(The Center Square) – Virginia Gov. Ralph Northam proposed the state use $485 million in federal and state funds for investments in mental and behavioral health, his office announced Wednesday.
The federal funds were provided through the American Rescue Plan and state funds would be included in the next budget. The plan would provide money to mental health hospitals and community-based services and would also increase funding for substance abuse treatment and prevention programs.
“Every Virginian should have access to the behavioral health care and treatment they need, either in their home communities or in a state-operated facility,” Northam said in a statement.
“The pandemic has led to increases in depression, anxiety, substance use disorders, and other mental health issues in Virginia and across the country, which has added to the strain on our behavioral health system and the valued people who work within it,” Northam said. “This funding package is a down payment that will significantly increase support for our state hospitals, community-based providers, and substance abuse prevention and treatment programs so they can best help those who rely on their services.”
More than 40% of the funding would fund mental health hospitals. Nearly $200 million would go to the hospitals to increase staffing at health facilities, which includes $45 million to continue current staff bonuses and another $154 million in the next two-year budget for salary adjustments. The money for continued bonuses will be considered by lawmakers next week and the money for salary adjustments will be considered next year.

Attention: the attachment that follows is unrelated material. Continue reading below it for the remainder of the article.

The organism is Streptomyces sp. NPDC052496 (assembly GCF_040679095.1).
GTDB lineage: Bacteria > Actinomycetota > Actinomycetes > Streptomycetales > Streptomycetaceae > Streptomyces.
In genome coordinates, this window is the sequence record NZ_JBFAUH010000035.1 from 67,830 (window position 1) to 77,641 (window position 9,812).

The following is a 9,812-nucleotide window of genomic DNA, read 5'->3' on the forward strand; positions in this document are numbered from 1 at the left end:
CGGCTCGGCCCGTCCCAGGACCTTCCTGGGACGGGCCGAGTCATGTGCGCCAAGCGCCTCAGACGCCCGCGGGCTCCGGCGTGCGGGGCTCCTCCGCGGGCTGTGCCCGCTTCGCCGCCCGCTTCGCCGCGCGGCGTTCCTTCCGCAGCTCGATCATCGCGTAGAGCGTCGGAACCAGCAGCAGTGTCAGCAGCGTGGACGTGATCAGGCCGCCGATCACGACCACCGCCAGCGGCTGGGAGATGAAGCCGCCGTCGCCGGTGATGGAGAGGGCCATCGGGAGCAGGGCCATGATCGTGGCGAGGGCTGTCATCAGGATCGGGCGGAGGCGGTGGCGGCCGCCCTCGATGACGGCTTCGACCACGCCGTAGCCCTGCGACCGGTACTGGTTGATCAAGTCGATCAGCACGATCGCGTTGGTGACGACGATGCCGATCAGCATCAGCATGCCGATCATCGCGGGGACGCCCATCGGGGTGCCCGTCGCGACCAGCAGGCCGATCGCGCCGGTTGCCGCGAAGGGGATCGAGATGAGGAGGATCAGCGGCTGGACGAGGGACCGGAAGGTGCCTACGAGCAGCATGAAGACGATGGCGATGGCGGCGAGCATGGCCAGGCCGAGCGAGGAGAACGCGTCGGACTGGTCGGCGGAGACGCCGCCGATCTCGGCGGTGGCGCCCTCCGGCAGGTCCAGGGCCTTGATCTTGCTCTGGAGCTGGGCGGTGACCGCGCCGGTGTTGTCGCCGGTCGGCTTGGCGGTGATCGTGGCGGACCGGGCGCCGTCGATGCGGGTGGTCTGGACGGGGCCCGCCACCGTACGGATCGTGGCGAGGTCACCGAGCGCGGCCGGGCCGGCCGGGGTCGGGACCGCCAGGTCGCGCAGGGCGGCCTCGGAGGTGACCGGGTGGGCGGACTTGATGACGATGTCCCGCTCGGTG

About $150 million would be designed to increase access for community-based services, which includes crisis services, child and family support services and fund dispatcher training for the Marcus Alert program, which ensures behavioral health experts are involved when responding to a person in crisis.
More than $100 million would be allocated for opioid and substance abuse treatment services to support community-based prevention, peer counseling and harm reduction services. Another $5 million would be used to provide permanent supportive housing in Northern Virginia to address bed shortages.
“COVID-19 has had a devastating effect on both the mental and physical health of Virginians,” Secretary of Health and Human Resources Daniel Carey said in a statement. “These investments will mean Virginians will receive the care they need in the communities where they live.”
Lawmakers are scheduled to meet next week to vote on Northam’s proposals for federal funding allocations. House Democrats will not consider committee amendments on the proposals and are trying to push them through quickly. The Center Square could not confirm whether committee amendments will be considered in the Senate.